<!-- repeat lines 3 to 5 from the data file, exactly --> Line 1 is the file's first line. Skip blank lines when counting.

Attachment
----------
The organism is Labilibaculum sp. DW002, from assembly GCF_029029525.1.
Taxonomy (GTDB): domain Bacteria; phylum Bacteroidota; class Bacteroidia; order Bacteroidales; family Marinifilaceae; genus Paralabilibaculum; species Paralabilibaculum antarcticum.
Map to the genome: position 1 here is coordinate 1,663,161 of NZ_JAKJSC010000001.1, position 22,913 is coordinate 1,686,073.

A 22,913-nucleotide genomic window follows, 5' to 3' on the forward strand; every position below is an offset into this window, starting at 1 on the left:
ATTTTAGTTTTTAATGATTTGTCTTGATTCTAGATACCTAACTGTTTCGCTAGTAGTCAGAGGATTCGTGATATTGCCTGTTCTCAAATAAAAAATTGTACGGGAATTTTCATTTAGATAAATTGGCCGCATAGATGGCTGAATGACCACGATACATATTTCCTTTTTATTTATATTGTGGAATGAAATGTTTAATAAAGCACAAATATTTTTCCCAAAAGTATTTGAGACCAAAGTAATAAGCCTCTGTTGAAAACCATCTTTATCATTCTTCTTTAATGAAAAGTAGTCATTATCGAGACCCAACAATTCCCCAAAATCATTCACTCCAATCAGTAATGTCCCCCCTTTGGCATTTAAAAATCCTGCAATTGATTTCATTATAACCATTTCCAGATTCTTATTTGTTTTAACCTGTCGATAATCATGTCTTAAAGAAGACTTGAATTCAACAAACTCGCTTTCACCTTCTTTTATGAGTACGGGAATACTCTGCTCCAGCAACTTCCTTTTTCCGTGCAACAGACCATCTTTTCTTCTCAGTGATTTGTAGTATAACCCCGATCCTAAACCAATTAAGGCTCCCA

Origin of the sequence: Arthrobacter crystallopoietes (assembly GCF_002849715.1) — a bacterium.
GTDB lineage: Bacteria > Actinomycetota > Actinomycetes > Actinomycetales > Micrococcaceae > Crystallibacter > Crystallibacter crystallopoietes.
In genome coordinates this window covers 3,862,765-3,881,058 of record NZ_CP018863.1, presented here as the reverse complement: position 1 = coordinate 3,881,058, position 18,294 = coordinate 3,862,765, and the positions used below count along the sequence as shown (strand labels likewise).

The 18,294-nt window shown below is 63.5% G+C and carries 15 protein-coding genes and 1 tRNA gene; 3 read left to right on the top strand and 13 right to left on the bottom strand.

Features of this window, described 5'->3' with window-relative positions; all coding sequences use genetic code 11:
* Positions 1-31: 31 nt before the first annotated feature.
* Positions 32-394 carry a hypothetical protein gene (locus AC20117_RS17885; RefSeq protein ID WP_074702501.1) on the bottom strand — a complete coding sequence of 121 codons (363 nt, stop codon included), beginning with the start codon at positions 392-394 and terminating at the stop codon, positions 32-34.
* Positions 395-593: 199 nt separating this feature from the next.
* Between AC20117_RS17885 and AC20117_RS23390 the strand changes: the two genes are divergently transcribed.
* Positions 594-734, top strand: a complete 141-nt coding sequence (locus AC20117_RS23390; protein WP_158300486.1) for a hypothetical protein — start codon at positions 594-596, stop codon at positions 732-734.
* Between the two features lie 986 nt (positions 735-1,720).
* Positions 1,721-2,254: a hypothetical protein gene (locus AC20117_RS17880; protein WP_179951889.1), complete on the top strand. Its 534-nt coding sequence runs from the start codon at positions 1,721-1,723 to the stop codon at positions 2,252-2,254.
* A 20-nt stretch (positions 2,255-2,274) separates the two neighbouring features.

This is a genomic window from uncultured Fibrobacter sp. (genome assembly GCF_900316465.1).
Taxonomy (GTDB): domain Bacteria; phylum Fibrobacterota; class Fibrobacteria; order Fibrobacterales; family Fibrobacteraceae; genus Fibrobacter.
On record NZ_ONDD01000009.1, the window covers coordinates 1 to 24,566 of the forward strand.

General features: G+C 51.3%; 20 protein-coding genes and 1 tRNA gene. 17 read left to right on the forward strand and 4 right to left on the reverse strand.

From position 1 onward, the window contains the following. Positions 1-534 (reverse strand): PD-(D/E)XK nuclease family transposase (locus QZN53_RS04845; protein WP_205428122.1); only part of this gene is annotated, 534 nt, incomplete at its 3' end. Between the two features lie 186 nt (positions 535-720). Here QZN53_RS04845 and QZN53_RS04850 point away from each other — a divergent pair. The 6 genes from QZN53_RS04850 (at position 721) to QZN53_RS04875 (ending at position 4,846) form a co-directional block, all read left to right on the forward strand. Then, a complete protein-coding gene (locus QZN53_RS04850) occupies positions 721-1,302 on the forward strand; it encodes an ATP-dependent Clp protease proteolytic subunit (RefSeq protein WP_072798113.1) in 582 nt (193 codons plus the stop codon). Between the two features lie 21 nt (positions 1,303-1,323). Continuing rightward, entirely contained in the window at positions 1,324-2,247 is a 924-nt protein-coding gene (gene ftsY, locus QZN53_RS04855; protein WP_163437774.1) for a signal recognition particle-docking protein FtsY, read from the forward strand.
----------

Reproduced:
Map to the genome: position 1 here is coordinate 1,663,161 of NZ_JAKJSC010000001.1, position 22,913 is coordinate 1,686,073.

A 22,913-nucleotide genomic window follows, 5' to 3' on the forward strand; every position below is an offset into this window, starting at 1 on the left:
ATTTTAGTTTTTAATGATTTGTCTTGATTCTAGATACCTAACTGTTTCGCTAGTAGTCAGAGGATTCGTGATATTGCCTGTTCTCAAATAAAAAATTGTACGGGAATTTTCATTTAGATAAATTGGCCGCATAGATGGCTGAATGACCACGATACATATTTCCTTTTTATTTATATTGTGGAATGAAATGTTTAATAAAGCACAAATATTTTTCCCAAAAGTATTTGAGACCAAAGTAATAAGCCTCTGTTGAAAACCATCTTTATCATTCTTCTTTAATGAAAAGTAGTCATTATCGAGACCCAACAATTCCCCAAAATCATTCACTCCAATCAGTAATGTCCCCCCTTTGGCATTTAAAAATCCTGCAATTGATTTCATTATAACCATTTCCAGATTCTTATTTGTTTTAACCTGTCGATAATCATGTCTTAAAGAAGACTTGAATTCAACAAACTCGCTTTCACCTTCTTTTATGAGTACGGGAATACTCTGCTCCAGCAACTTCCTTTTTCCGTGCAACAGACCATCTTTTCTTCTCAGTGATTTGTAGTATAACCCCGATCCTAAACCAATTAAGGCTCCCA